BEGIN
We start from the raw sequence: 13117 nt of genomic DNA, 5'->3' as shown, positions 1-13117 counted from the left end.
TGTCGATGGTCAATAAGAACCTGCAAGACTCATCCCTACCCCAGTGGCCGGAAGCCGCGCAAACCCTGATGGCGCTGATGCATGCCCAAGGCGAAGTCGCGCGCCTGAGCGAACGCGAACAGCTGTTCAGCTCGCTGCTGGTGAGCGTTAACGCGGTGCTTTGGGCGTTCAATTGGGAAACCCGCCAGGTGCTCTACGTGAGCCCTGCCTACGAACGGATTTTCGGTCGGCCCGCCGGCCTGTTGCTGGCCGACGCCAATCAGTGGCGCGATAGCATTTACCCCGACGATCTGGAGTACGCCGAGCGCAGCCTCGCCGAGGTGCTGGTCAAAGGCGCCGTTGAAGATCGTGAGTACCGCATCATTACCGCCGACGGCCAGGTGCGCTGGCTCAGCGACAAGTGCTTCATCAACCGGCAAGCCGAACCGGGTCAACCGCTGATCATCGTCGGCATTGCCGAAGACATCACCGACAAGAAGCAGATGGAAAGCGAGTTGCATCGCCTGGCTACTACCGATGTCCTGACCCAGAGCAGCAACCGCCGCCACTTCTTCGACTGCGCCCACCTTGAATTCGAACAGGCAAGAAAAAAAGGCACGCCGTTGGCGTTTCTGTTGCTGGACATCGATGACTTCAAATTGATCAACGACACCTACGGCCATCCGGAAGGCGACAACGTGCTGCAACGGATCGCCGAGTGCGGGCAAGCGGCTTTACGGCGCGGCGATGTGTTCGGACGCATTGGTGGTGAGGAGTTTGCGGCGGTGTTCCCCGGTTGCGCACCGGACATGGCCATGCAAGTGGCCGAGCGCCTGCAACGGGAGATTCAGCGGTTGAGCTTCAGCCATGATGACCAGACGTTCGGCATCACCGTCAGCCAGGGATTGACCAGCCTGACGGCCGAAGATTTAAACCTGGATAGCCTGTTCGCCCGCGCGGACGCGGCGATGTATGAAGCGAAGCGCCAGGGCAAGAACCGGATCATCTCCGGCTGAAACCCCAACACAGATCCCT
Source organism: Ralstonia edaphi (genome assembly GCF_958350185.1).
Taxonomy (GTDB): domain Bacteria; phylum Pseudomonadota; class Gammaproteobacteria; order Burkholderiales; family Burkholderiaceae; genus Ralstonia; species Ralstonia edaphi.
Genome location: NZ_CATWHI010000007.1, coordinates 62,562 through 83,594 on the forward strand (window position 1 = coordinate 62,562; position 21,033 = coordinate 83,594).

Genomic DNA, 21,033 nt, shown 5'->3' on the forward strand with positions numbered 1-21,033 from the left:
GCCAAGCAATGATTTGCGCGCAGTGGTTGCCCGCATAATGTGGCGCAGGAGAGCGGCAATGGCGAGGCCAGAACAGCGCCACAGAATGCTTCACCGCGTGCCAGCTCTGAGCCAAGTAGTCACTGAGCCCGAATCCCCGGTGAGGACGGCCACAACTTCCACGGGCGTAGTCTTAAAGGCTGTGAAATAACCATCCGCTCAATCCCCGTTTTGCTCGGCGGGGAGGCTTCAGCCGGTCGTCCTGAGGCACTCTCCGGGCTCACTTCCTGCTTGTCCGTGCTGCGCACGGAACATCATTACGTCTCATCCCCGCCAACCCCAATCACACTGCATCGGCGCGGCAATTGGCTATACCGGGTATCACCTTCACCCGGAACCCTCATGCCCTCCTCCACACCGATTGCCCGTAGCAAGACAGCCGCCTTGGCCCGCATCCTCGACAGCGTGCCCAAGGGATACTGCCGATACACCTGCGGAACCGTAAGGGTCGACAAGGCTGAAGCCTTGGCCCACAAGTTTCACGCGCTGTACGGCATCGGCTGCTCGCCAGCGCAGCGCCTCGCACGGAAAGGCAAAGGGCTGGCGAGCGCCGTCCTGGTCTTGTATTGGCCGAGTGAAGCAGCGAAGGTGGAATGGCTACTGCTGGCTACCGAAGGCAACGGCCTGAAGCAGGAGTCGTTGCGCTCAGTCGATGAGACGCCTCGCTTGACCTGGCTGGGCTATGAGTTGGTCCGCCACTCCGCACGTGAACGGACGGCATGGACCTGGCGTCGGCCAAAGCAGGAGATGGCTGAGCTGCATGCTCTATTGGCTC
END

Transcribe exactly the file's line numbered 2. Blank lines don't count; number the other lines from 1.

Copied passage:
TGTCGATGGTCAATAAGAACCTGCAAGACTCATCCCTACCCCAGTGGCCGGAAGCCGCGCAAACCCTGATGGCGCTGATGCATGCCCAAGGCGAAGTCGCGCGCCTGAGCGAACGCGAACAGCTGTTCAGCTCGCTGCTGGTGAGCGTTAACGCGGTGCTTTGGGCGTTCAATTGGGAAACCCGCCAGGTGCTCTACGTGAGCCCTGCCTACGAACGGATTTTCGGTCGGCCCGCCGGCCTGTTGCTGGCCGACGCCAATCAGTGGCGCGATAGCATTTACCCCGACGATCTGGAGTACGCCGAGCGCAGCCTCGCCGAGGTGCTGGTCAAAGGCGCCGTTGAAGATCGTGAGTACCGCATCATTACCGCCGACGGCCAGGTGCGCTGGCTCAGCGACAAGTGCTTCATCAACCGGCAAGCCGAACCGGGTCAACCGCTGATCATCGTCGGCATTGCCGAAGACATCACCGACAAGAAGCAGATGGAAAGCGAGTTGCATCGCCTGGCTACTACCGATGTCCTGACCCAGAGCAGCAACCGCCGCCACTTCTTCGACTGCGCCCACCTTGAATTCGAACAGGCAAGAAAAAAAGGCACGCCGTTGGCGTTTCTGTTGCTGGACATCGATGACTTCAAATTGATCAACGACACCTACGGCCATCCGGAAGGCGACAACGTGCTGCAACGGATCGCCGAGTGCGGGCAAGCGGCTTTACGGCGCGGCGATGTGTTCGGACGCATTGGTGGTGAGGAGTTTGCGGCGGTGTTCCCCGGTTGCGCACCGGACATGGCCATGCAAGTGGCCGAGCGCCTGCAACGGGAGATTCAGCGGTTGAGCTTCAGCCATGATGACCAGACGTTCGGCATCACCGTCAGCCAGGGATTGACCAGCCTGACGGCCGAAGATTTAAACCTGGATAGCCTGTTCGCCCGCGCGGACGCGGCGATGTATGAAGCGAAGCGCCAGGGCAAGAACCGGATCATCTCCGGCTGAAACCCCAACACAGATCCCT